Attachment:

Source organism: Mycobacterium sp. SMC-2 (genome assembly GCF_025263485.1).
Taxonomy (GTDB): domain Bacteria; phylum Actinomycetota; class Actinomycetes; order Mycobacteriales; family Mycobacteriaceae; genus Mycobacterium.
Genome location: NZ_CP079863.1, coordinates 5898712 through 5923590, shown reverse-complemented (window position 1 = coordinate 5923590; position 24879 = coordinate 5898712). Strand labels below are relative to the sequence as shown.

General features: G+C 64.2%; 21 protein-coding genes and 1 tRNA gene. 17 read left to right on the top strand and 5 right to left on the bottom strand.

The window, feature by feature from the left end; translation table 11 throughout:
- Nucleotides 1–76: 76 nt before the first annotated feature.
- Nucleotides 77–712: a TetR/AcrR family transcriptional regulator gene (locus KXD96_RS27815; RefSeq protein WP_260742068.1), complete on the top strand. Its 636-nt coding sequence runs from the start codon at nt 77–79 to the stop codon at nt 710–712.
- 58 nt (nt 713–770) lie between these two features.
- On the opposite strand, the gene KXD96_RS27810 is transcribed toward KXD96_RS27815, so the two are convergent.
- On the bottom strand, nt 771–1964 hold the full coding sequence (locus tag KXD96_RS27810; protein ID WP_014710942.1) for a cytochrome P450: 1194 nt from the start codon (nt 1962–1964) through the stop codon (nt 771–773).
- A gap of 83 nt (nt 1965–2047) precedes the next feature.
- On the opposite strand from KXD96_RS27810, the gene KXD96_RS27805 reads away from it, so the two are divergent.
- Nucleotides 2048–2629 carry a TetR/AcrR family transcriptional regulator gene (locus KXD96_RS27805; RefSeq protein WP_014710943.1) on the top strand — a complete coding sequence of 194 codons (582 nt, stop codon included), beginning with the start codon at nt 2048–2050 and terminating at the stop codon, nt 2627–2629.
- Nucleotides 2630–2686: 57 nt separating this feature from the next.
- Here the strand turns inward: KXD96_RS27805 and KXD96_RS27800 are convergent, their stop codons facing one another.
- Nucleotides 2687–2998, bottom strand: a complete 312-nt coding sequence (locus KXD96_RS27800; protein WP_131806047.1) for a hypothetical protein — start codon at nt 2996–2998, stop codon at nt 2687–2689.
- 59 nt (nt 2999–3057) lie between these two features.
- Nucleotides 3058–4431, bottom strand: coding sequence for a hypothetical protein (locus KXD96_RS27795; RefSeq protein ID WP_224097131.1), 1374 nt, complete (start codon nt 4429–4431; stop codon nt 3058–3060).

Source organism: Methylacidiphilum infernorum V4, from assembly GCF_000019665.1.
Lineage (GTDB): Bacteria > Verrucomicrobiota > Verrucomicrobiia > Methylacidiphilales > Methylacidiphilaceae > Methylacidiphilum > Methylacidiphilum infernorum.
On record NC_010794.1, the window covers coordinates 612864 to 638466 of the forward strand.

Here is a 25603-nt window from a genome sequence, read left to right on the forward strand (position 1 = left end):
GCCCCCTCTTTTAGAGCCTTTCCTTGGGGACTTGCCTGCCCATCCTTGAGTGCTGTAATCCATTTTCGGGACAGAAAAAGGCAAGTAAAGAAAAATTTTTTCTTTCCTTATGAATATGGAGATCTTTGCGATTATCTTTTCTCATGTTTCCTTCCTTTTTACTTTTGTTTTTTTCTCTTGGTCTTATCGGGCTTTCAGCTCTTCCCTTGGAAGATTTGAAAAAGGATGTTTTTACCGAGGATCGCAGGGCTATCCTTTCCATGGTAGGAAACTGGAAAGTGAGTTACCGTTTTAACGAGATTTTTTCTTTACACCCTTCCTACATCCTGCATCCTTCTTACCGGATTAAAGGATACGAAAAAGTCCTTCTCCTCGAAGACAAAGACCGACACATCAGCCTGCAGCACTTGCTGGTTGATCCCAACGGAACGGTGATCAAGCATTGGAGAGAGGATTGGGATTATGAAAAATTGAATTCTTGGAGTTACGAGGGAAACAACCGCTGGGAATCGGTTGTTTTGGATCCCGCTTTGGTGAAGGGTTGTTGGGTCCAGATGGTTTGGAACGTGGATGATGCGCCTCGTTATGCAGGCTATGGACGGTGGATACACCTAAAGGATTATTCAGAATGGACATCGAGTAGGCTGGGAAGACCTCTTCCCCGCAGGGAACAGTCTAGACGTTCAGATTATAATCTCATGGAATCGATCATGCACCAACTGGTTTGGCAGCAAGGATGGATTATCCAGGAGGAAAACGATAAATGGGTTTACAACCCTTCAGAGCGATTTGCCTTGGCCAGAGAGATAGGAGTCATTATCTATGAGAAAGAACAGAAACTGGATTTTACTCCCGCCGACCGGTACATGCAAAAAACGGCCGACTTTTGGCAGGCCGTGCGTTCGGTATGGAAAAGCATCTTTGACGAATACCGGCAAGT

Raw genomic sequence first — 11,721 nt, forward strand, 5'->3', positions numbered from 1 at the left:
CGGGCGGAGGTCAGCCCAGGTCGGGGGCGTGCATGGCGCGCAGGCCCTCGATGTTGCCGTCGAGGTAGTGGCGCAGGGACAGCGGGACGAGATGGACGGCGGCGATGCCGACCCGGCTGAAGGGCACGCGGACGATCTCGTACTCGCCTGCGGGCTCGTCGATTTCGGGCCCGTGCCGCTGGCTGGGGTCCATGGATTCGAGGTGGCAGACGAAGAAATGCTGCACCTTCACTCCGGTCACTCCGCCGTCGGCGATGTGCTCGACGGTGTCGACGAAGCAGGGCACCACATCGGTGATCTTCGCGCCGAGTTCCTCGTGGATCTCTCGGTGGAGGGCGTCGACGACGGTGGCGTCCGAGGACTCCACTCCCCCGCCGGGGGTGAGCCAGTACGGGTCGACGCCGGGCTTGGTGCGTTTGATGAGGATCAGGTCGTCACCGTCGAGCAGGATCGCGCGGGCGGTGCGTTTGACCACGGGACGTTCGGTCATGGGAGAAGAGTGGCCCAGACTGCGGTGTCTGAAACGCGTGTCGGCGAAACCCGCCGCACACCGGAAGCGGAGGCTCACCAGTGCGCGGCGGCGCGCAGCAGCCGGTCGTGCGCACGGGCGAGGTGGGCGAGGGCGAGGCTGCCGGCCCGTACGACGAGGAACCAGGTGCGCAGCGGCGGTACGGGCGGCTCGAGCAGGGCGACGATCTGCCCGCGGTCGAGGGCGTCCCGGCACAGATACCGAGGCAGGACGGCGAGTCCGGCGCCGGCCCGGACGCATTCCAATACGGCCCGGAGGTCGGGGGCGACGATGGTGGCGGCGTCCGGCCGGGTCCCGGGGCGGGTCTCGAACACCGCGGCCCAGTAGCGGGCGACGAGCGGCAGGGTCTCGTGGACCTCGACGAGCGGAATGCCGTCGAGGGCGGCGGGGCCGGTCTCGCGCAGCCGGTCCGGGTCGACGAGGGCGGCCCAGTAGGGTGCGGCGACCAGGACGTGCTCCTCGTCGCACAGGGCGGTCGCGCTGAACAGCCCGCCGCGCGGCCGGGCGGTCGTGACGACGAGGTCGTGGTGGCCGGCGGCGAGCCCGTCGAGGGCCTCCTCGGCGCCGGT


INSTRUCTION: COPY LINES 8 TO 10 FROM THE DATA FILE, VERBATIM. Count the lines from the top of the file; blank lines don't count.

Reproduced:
- 58 nt (nt 713–770) lie between these two features.
- On the opposite strand, the gene KXD96_RS27810 is transcribed toward KXD96_RS27815, so the two are convergent.
- On the bottom strand, nt 771–1964 hold the full coding sequence (locus tag KXD96_RS27810; protein ID WP_014710942.1) for a cytochrome P450: 1194 nt from the start codon (nt 1962–1964) through the stop codon (nt 771–773).